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Goldman Sachs Trust Company, N.A v. Falls

United States District Court, E.D. North Carolina, Western Division

July 16, 2018

GOLDMAN SACHS TRUST COMPANY, N.A., as Executor of t Estate of RALPH L. FALLS, JR., Plaintiff,
v.
RALPH L. FALLS, III, Defendant.

          ORDER

          LOUISE W. FLANAGAN UNITED STATES DISTRICT JUDGE

         This matter is before the court on defendant's motion for judgment notwithstanding the verdict and for new trial (DE 164). Plaintiff responded and defendant replied. Also before the court are the parties' post-trial briefs on the issue of setoff and interest, as directed by the court in oral order entered March 29, 2018. In this posture, the issues raised are ripe for ruling. For the following reasons, the court denies defendant's motion, denies defendant's request for relief in the form of a setoff, and directs entry of amended judgment awarding interest as set forth herein.

         BACKGROUND

         Jury trial in this matter commenced March 27, 2018, on plaintiff's claims for breach of contract and misrepresentation. The jury returned a verdict in favor of plaintiff on plaintiff's breach of contract claim on March 29, 2018, awarding damages in the amount of $193, 000.00. For case background purposes, the court incorporates herein by reference the statement of the case and statement of facts from its August 11, 2016, order on plaintiffs motion for summary judgment. (See Sum. J. Order (DE 43) at 1-7; Goldman Sachs Tr. Co., N.A. v. Falls, No. 5:14-CV-777-FL, 2016 WL 4257345, at *1-4 (E.D. N.C. Aug. 11, 2016)). The court describes the evidence introduced at trial in more detail in the analysis herein.

         The parties filed post-trial briefs on April 6, 2018, on the issue of prejudgment and post-judgment interest, as well as issues associated with defendant's asserted setoff defense. In support of his setoff defense, defendant also filed an affidavit. Defendant filed the instant motion on April 26, 2018, seeking judgment notwithstanding the verdict and a new trial.

         COURT'S DISCUSSION

         A. Standard of Review

         1. Judgment Notwithstanding Verdict

         In addressing a motion for judgment notwithstanding the verdict, the court “must determine whether there is no substantial evidence to support the verdict asked of the jury.” St. Paul Fire & Marine Ins. Co. v. Vaughn, 779 F.2d 1003, 1008 (4th Cir. 1985). If, “giving [the non-movant] the benefit of every legitimate inference in his favor, there was evidence upon which a jury could reasonably return a verdict for [it], ” then judgment notwithstanding the verdict must be denied. Cline v. Wal-Mart Stores, Inc., 144 F.3d 294, 301 (4th Cir. 1998). “In making this determination, the court must assume that testimony in favor of the non-moving party is credible, unless totally incredible on its face, and ignore the substantive weight of any evidence supporting the moving party.” Id. The court must “view the evidence in the light most favorable to the nonmoving part[y]” and “give [it] the benefit of all inferences fairly supported by the evidence, even though contrary inferences may be drawn.” Murdaugh Volkswagen, Inc. v. First Nat. Bank of S.C., 801 F.2d 719, 725 (4th Cir. 1986).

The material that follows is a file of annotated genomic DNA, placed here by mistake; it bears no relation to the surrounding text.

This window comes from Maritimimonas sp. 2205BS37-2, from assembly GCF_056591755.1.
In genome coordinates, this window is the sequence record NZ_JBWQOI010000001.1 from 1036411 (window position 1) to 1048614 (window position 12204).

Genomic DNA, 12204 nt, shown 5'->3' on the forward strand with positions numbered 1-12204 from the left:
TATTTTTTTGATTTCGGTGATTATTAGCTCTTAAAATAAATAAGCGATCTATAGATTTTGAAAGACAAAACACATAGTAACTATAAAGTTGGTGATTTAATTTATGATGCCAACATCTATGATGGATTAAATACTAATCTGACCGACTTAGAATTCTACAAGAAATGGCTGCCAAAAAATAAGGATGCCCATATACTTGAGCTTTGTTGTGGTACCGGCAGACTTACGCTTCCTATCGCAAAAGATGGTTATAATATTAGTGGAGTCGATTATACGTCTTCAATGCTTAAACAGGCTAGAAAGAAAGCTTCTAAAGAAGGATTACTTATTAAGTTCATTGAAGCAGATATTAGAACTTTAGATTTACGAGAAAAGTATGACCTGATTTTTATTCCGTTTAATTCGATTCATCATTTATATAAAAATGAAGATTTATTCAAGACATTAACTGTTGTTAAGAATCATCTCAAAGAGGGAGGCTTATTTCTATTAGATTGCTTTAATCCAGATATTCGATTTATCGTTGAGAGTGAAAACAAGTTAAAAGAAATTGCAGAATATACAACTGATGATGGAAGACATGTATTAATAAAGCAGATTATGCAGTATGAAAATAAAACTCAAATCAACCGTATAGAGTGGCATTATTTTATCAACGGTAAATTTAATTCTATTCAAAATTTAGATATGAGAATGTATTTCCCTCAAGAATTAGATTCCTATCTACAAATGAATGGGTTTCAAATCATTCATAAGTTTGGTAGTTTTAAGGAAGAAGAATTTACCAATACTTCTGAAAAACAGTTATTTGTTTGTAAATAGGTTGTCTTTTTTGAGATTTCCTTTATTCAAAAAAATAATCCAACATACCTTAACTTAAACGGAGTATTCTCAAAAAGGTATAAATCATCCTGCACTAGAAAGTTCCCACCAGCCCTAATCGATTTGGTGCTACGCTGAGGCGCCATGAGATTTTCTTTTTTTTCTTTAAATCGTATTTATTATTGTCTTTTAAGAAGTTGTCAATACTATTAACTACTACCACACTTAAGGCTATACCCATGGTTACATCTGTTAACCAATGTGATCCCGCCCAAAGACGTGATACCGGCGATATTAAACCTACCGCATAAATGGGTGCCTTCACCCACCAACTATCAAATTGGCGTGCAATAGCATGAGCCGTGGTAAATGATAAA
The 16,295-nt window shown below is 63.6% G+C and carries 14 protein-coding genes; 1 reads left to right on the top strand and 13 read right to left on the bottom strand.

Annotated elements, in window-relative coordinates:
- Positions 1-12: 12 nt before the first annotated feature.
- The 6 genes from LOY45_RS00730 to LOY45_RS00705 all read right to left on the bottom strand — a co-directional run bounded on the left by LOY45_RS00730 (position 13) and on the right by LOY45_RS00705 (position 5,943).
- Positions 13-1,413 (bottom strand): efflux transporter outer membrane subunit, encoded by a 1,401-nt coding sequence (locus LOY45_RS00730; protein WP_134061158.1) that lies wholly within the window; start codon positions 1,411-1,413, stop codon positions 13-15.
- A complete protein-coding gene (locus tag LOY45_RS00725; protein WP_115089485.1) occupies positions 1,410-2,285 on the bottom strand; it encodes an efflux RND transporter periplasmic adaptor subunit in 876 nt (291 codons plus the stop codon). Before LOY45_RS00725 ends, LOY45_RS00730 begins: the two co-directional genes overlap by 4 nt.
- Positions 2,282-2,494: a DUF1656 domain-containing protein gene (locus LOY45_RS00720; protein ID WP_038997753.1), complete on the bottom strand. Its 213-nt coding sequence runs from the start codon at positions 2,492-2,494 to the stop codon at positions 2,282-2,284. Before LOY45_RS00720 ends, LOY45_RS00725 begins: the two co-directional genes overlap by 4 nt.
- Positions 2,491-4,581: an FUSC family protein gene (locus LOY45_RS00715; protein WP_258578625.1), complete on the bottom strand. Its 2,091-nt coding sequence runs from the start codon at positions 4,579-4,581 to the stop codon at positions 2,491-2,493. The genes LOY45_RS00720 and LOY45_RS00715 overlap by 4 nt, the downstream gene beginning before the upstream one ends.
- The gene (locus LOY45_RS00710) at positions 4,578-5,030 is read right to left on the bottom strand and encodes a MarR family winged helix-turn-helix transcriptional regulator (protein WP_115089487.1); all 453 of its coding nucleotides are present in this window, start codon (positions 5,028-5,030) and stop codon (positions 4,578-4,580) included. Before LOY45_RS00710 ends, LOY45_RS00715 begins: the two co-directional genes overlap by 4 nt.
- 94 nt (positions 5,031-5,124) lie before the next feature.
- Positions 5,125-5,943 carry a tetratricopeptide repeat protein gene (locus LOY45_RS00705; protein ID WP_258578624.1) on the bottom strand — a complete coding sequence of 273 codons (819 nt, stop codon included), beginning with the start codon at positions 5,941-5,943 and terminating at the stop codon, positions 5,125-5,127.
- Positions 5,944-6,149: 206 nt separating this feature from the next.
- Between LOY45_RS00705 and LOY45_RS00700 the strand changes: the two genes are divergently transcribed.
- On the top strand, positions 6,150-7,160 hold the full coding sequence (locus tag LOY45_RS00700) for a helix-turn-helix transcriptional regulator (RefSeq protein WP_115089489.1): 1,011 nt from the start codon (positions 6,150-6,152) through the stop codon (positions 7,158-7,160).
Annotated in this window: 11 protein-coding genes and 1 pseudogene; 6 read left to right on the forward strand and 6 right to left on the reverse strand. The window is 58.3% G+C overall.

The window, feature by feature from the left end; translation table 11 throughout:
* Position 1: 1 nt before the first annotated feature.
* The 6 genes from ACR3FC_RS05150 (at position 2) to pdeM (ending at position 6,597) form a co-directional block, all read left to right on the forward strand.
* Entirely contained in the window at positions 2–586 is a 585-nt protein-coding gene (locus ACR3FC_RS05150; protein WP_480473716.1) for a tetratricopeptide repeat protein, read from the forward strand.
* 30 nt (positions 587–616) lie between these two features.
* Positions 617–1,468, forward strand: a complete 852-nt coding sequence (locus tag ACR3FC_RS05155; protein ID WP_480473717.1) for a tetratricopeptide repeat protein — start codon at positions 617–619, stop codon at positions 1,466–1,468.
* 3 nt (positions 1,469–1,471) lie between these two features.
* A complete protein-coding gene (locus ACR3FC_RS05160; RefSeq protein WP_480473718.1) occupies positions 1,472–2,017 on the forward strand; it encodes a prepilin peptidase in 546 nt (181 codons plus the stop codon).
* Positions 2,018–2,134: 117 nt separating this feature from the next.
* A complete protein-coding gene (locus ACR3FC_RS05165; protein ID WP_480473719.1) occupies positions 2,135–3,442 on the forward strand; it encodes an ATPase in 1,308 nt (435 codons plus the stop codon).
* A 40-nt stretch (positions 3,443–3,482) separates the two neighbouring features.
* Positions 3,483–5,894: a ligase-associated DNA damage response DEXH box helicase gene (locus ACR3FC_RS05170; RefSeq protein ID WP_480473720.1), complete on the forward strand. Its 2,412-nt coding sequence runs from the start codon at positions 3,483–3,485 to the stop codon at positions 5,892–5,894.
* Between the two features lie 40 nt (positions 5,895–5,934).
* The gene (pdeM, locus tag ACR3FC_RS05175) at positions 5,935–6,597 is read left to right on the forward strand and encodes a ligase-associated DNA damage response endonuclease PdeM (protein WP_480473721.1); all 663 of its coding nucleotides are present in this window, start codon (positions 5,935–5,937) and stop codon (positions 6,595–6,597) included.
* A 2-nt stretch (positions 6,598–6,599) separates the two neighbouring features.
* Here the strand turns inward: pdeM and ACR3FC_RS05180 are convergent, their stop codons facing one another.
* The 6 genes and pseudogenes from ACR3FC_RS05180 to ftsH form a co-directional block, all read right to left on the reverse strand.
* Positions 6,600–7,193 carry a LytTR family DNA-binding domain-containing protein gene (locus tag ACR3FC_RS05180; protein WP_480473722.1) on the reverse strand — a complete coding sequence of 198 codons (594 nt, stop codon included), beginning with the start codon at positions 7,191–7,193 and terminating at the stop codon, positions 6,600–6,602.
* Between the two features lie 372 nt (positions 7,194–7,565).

2. New Trial

         A new trial may be granted if “(1) the verdict is against the clear weight of the evidence, or (2) is based upon evidence which is false, or (3) will result in a miscarriage of justice, even though there may be substantial evidence which would prevent the direction of a verdict.” Cline, 144 F.3d at 301. On a motion for new trial, the court is “permitted to weigh the evidence and consider the credibility of witnesses.” Id. “The decision to grant or deny a new trial is within the sound discretion of the district court.” Id. “Unless justice requires otherwise, no error in admitting or excluding evidence . . . is ground for granting a new trial, ” if the error “do[es] not affect [a] party's substantial rights.” Fed.R.Civ.P. 61; see Duty v. E. Coast Tender Serv., Inc., 660 F.2d 933, 942 (4th Cir. 1981).

         B. Analysis

         1. Motion for Judgment Notwithstanding Verdict

         a. Prima Facie Case

         Defendant argues that plaintiff failed to present sufficient evidence to establish a prima facie case of breach of contract. Under North Carolina law, “[t]he elements of a claim for breach of contract are (1) existence of a valid contract and (2) breach of the terms of that contract.” Crosby v. City of Gastonia, 635 F.3d 634, 645 (4th Cir. 2011) (quotations omitted).

         The jury, in its verdict, answered “YES” to the following question on plaintiff's breach of contract claim:

Did Ralph L. Falls, Jr. and defendant reach an agreement that Ralph L. Falls, Jr. would loan defendant $200, 000.00 upon defendant's promise either to place a second mortgage on the home that defendant purchased in Summit, New Jersey or to provide a promissory note in favor of Ralph L. Falls, Jr.?